Book Review – Reclaiming the Power of Hoodoo by Alisha J. Brown

Book Review
Reclaiming the Power of Hoodoo:
A Beginner’s Guide to African American Folk Magic
To Cultivate Peace and Abundance in Your Life
Through Rootwork and Conjure
by Alisha J. Brown
Publisher: Independently Published
180 Pages
Publication date: April 6, 2022











Bright Blessings!

I am thrilled to share all about Alisha J. Brown’s Reclaiming the Power of Hoodoo book. Before I delve into what the book discusses, let me say this is hot off the press, released this year in 2022 and was independently published. It’s an ample 180 pages, and an easy read. Let’s explore Brown’s writings, but first a little about this author!

Her bio on Amazon says, “Alisha J. Brown was drawn to Hoodoo to reconnect with her family and her roots. To her, Hoodoo represents tradition, family, community & acceptance. She feels drawn to fighting the prejudice, injustice & myths that surround the practice & and wants to show the world it’s more than what the media and Hollywood would like you to believe. You can reach her on Facebook.”

Now about the book! The book discusses the history of Hoodoo from its beginnings in Africa to today and discusses it’s core beliefs. It discusses tools for practicing Hoodoo and tells you how to build an ancestor altar. Brown shares how to harvest, dry, and use herbs in Hoodoo and talks candles, bones, mojo bags, oils, and sweetening jars. There is a lot of detail on spellwork and spells for complete beginners as well as more advanced practitioners are shared. To break it down further, but not spoil it by sharing the whole book, I will share parts from the chapters on Hoodoo Beliefs and Rootwork.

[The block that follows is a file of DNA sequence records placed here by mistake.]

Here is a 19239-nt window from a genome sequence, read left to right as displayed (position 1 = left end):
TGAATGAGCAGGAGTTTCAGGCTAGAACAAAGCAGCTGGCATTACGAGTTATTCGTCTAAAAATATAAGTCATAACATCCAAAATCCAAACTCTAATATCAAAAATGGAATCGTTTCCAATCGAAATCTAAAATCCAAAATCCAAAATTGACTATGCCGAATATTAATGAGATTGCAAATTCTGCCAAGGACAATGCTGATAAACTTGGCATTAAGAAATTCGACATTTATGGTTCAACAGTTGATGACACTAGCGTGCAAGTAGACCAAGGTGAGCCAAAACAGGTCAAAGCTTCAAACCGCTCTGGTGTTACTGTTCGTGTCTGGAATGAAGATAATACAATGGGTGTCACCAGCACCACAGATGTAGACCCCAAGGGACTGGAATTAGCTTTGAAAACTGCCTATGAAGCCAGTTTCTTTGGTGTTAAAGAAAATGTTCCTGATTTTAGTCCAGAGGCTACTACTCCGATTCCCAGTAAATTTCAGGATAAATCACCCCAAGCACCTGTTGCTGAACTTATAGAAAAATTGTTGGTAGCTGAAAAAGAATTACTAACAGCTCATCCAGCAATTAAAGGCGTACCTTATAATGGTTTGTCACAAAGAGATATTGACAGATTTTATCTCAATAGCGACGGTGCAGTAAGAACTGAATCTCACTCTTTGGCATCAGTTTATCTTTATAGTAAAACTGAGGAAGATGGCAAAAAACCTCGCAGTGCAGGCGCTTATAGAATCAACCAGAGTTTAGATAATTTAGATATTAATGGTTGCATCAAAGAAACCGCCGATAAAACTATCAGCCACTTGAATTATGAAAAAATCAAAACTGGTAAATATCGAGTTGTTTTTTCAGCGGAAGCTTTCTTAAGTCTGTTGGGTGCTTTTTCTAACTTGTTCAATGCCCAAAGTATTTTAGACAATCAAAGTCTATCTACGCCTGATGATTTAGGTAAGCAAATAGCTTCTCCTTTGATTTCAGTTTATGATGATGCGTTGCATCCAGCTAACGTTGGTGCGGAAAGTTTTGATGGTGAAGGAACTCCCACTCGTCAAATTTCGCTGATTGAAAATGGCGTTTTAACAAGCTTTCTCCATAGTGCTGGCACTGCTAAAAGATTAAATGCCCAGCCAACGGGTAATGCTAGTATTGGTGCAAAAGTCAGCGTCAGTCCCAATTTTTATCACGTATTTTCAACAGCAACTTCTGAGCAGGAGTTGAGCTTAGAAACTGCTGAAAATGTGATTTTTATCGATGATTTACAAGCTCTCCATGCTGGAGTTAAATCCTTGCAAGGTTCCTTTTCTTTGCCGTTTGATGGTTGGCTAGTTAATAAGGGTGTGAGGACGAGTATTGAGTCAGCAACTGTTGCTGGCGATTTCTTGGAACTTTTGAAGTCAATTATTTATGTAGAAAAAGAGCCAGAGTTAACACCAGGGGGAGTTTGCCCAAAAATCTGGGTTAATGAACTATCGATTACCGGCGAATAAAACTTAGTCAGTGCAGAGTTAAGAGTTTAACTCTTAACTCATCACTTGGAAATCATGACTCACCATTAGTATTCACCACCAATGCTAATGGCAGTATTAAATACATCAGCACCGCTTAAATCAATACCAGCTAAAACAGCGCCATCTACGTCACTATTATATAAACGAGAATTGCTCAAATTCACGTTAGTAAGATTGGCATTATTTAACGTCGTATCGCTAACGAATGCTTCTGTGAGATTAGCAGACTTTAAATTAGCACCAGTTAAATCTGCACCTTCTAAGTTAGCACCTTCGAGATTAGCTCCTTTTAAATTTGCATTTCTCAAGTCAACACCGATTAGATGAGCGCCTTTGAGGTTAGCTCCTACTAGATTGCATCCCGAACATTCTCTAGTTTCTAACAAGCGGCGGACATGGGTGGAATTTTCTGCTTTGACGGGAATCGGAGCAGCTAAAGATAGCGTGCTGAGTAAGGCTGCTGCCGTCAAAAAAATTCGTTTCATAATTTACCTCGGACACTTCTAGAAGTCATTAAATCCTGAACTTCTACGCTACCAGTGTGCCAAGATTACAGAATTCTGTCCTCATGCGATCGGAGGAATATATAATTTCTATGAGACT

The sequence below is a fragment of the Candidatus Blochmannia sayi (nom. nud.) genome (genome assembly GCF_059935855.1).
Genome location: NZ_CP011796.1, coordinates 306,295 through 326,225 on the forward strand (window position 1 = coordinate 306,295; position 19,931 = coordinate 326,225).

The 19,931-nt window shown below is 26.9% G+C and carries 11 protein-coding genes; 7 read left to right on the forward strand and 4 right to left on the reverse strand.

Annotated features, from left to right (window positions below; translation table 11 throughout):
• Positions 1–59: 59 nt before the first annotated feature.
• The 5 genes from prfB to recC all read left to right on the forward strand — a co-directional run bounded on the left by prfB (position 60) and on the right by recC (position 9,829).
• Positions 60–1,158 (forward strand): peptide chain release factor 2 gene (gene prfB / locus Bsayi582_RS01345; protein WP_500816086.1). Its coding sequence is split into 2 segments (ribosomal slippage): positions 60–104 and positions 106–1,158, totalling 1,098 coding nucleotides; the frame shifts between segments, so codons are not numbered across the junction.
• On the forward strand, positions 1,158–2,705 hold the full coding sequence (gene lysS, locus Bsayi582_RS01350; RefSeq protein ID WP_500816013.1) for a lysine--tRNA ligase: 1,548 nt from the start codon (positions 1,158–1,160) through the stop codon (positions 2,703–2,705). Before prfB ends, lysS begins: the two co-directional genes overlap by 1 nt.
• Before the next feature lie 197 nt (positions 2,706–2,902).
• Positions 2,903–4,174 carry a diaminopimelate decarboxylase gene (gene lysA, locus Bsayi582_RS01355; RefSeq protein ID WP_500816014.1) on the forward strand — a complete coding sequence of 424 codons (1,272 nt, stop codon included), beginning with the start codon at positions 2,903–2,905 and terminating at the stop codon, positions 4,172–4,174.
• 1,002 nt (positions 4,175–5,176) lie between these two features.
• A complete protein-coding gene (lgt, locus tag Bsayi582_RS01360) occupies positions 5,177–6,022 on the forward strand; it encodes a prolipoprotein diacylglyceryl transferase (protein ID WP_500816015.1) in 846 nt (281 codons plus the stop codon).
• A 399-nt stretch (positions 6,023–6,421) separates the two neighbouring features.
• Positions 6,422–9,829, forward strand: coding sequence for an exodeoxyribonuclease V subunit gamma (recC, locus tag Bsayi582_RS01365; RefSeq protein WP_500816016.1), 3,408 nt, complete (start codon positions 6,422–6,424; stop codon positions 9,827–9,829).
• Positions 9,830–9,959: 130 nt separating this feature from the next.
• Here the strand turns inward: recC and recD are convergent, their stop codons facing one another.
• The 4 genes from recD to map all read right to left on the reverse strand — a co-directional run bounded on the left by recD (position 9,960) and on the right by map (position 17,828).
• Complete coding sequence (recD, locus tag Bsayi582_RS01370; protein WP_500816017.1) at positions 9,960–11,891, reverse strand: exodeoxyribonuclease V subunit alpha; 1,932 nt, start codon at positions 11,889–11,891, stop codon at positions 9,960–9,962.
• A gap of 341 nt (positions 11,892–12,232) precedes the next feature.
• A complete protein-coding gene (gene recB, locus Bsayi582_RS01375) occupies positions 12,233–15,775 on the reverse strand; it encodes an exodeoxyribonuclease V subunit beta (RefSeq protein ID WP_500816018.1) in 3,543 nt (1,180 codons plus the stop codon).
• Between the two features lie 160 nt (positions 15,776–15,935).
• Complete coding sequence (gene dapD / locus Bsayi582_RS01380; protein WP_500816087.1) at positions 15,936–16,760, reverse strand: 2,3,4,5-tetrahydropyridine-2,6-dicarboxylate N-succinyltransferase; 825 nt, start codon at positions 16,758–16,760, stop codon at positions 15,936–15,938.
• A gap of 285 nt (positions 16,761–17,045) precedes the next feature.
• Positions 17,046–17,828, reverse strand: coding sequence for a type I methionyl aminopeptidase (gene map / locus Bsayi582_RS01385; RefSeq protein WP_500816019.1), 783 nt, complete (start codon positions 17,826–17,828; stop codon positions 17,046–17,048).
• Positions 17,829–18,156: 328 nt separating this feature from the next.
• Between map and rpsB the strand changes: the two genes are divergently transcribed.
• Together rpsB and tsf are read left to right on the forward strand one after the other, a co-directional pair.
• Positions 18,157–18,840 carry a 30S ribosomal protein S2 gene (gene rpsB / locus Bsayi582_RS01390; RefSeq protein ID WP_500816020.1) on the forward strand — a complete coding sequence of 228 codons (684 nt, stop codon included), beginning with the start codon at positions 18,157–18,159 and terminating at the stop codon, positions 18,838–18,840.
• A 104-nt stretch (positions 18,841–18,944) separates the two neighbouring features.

Hoodoo Beliefs
This section beautifully lays out basic beliefs of Hoodoo, and explicitly states that Christianity and Hoodoo are intimately tied. For example, many who practice Hoodoo today are practicing Christians, but while they believe in the Abrahamic god, Hoodoo Christians beliefs and practices differ from many other Christians. Hoodoo Christians will call upon the saints and will work with herbs and roots, believing in the spiritual ability of each plant to help us with magic and healing. Hoodoo Christians are different than many other kinds of Christians because Hoodoos believe in the ability of humanity to influence their own lives and control things. Prayer for most Christians is petitioning their god to act for them, but for people who practice Hoodoo, they will pray, but also make change happen for themselves, believing themselves to be in control of their own lives rather than doomed to wait for a fate that was decided by their god. Brown writes about the Low or Loa, and discusses their connection with human beings in Hoodoo.

Brown writes:

“While it is said that there are thousands of Lwa, at least 232 of them have been named. Each Lwa has its own personality and is associated with different colors and objects. Hoodoo practitioners can communicate with and interact with these spirits through their practice. You can call spirits into a place or create a barrier that they cannot pass. If you use them to complete a spell, they will expect to be paid through offerings. Pleasing the Lwa through ritual, divination, and offering can provide a practitioner with protection, assistance, and wisdom. Likewise, offending a Lwa can result in serious affliction.”